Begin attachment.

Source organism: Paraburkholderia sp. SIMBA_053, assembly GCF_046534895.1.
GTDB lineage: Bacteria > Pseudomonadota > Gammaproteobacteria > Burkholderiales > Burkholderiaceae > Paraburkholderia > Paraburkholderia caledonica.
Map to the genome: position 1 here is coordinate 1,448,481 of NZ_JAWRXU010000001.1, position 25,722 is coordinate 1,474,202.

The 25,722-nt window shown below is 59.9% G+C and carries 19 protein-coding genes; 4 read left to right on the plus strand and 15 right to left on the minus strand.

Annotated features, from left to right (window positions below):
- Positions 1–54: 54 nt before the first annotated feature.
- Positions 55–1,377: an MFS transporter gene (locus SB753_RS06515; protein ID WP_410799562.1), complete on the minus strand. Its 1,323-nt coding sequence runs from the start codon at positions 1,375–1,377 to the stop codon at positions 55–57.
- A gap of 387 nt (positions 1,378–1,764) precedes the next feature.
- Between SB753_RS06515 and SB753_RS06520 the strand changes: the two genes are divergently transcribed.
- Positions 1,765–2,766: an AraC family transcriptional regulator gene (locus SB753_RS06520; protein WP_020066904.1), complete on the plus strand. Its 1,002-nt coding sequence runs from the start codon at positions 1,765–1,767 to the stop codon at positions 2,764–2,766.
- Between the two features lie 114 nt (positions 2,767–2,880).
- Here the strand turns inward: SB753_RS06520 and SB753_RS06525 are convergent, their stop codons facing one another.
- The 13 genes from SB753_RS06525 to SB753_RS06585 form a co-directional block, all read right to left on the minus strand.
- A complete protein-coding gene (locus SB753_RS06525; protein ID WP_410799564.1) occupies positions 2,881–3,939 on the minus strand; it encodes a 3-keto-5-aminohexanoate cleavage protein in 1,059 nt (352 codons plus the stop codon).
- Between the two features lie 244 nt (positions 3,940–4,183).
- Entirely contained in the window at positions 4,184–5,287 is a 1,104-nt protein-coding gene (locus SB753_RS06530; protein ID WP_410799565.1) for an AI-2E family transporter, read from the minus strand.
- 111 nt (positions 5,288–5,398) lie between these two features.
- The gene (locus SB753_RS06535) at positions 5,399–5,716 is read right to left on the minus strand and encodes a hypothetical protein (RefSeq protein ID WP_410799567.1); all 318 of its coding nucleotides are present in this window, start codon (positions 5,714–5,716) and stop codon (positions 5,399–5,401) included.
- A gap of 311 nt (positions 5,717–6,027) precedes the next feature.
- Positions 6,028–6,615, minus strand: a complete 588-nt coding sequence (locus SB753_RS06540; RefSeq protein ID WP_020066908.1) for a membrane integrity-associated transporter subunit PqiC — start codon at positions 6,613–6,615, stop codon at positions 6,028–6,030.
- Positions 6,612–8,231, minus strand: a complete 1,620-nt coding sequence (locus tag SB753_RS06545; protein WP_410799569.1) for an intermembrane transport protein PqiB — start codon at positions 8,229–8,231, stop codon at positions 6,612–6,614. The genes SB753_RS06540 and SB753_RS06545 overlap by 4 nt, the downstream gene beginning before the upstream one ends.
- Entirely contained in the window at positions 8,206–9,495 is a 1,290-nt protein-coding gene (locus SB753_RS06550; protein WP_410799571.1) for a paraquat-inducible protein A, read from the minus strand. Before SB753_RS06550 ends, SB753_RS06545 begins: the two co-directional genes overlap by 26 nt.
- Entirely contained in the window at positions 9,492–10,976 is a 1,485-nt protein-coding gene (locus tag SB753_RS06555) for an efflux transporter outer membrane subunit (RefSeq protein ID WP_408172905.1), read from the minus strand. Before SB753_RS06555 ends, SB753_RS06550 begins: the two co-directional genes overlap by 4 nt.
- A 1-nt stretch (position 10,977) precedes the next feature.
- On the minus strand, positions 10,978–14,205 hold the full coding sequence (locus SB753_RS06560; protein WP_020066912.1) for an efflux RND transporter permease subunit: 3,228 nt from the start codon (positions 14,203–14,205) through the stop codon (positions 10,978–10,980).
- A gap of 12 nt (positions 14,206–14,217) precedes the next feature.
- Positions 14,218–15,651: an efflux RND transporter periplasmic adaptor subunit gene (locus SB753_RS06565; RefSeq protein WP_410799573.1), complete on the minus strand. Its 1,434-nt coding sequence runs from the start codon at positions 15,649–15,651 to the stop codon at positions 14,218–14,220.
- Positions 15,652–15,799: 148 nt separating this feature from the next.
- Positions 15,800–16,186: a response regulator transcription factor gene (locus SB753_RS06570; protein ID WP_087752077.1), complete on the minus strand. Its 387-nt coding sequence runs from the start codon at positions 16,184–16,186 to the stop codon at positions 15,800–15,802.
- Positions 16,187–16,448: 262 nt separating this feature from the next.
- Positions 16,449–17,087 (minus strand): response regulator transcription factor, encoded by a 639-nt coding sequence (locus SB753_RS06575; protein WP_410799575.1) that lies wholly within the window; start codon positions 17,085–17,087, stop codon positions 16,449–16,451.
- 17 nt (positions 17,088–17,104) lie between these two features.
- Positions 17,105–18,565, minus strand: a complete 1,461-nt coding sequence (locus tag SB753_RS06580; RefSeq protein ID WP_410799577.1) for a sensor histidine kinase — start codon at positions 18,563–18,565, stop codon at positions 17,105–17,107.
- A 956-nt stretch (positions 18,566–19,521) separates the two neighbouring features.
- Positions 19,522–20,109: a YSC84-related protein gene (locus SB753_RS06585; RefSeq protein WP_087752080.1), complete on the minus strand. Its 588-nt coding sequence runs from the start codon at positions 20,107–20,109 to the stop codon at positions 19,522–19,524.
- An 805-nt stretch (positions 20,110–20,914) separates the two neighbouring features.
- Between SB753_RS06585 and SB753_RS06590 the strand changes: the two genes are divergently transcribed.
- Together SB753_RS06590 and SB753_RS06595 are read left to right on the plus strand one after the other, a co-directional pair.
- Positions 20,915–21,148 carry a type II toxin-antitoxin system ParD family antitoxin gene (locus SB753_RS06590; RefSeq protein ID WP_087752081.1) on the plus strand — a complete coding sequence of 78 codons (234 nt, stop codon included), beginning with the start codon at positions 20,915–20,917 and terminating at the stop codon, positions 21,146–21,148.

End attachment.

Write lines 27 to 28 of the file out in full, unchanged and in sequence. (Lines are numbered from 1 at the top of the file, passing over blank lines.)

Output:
- Positions 14,218–15,651: an efflux RND transporter periplasmic adaptor subunit gene (locus SB753_RS06565; RefSeq protein WP_410799573.1), complete on the minus strand. Its 1,434-nt coding sequence runs from the start codon at positions 15,649–15,651 to the stop codon at positions 14,218–14,220.
- Positions 15,652–15,799: 148 nt separating this feature from the next.